• Giving line of sight -to retain talent it's important to give line of sight to practitioners at all levels to the opportunities available to them. Firms can do this and so does the Law Society as part of its learning and development work. We need to keep working to demonstrate to every solicitor that they can make it to any part of the profession and that we will support them in that journey. If we fail to do this, we fail to live up to our own professional values and to encourage and support solicitors as they develop their careers.

The Law Society works to ensure that practitioners at all levels, including those aspiring to enter the profession, can recognise opportunity and self-determination. The Society promotes and supports individuals by signposting opportunity and supporting access – this goes beyond just providing CPD. I call this model the 'spine of learning':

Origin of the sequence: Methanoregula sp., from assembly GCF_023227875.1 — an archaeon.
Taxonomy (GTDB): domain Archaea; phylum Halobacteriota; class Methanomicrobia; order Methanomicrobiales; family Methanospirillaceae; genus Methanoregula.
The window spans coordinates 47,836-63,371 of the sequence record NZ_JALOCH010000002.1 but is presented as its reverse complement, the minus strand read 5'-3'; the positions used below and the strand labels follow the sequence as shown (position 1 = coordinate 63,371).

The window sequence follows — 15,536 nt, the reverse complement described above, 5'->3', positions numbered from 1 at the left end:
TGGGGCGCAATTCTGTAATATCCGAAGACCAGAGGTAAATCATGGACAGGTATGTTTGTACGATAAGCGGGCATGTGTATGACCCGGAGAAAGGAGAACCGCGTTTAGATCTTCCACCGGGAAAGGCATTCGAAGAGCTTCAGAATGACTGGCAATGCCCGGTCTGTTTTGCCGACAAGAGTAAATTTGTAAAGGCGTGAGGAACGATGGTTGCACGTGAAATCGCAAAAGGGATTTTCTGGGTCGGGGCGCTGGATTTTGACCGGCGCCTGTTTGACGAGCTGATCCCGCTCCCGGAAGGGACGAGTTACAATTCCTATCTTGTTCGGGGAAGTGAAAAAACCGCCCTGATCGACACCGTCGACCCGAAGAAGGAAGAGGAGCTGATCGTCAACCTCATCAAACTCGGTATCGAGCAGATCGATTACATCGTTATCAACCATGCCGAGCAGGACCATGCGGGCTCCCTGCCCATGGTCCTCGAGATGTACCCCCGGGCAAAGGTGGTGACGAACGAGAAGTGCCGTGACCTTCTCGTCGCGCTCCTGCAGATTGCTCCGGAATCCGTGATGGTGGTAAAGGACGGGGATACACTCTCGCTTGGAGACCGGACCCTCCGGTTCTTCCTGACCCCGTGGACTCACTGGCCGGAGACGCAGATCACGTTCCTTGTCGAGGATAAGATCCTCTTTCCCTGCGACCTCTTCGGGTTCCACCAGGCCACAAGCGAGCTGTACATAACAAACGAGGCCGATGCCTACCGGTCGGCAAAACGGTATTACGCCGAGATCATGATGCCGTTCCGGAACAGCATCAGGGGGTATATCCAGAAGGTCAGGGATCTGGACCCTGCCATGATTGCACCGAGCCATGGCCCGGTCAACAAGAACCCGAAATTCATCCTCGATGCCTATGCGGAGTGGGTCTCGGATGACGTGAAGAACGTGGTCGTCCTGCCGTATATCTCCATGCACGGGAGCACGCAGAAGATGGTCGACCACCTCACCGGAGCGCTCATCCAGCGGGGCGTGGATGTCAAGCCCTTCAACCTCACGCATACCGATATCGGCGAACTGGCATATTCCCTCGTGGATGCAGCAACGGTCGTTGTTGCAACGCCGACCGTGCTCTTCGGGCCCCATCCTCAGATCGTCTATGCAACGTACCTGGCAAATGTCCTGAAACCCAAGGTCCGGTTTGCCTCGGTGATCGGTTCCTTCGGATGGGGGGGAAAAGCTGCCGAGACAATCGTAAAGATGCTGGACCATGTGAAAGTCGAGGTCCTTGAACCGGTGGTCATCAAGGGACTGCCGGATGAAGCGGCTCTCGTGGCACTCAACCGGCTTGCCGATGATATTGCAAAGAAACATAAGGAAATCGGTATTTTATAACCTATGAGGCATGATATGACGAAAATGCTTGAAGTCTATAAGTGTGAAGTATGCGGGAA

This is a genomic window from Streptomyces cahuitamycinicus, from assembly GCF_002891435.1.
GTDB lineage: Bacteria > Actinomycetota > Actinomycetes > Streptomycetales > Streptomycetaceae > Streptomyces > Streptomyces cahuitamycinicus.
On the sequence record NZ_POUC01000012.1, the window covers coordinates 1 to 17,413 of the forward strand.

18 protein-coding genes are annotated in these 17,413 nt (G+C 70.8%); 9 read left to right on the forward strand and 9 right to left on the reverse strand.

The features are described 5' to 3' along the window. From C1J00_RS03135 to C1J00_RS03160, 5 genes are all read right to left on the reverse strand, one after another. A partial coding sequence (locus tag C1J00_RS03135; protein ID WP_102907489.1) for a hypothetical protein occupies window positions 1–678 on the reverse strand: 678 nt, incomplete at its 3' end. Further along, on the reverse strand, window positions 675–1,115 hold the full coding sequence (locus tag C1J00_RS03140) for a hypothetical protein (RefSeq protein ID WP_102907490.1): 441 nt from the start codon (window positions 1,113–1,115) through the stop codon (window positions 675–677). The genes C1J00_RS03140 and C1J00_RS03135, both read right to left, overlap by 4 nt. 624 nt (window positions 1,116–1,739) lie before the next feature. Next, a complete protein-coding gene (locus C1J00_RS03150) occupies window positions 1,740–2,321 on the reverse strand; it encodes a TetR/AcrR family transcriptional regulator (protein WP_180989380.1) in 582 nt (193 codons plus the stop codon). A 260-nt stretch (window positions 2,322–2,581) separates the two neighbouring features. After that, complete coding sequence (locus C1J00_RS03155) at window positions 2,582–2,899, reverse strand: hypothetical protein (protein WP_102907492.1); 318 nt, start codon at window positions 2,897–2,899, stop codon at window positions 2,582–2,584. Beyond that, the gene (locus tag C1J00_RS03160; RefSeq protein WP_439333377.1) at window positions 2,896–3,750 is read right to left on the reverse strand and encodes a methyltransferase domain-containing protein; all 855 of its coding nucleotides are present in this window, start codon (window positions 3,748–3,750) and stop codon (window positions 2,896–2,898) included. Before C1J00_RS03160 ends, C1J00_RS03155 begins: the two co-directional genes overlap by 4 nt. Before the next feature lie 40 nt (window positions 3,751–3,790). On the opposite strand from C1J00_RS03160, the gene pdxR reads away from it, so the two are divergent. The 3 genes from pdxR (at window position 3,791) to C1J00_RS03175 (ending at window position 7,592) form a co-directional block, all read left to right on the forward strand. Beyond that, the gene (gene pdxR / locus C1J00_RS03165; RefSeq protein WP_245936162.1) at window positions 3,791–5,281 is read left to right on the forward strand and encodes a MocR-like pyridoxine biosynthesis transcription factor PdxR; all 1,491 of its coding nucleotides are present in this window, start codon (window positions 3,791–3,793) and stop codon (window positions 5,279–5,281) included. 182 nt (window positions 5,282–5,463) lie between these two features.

• Formal further education following an LLB or Graduate Diploma in Law for aspiring solicitors and students
  • Professional exams and award of title
  • Awarding of title
  • Additional academic study to refine or develop areas of legal knowledge, for example, the necessary studies to reach higher rights of audience
  • Other studies to support the development of an individual’s role, such as project management, supervision and allied skills such as coding, accounting and judge craft

There are many challenges for us all, but huge opportunities to build our careers around new areas of law and practice, new roles in the management of firms and other providers and allied opportunities working in house, as GC, board director or in becoming a judge. 

The spine is set against the passage of time and will evolve, adapt and reinvent itself depending on the changes of the profession and economic, environmental, social and societal factors. This will allow law firms and solicitors to anticipate future needs in a changing environment, live up to our core values and see the development we want in ourselves and our careers.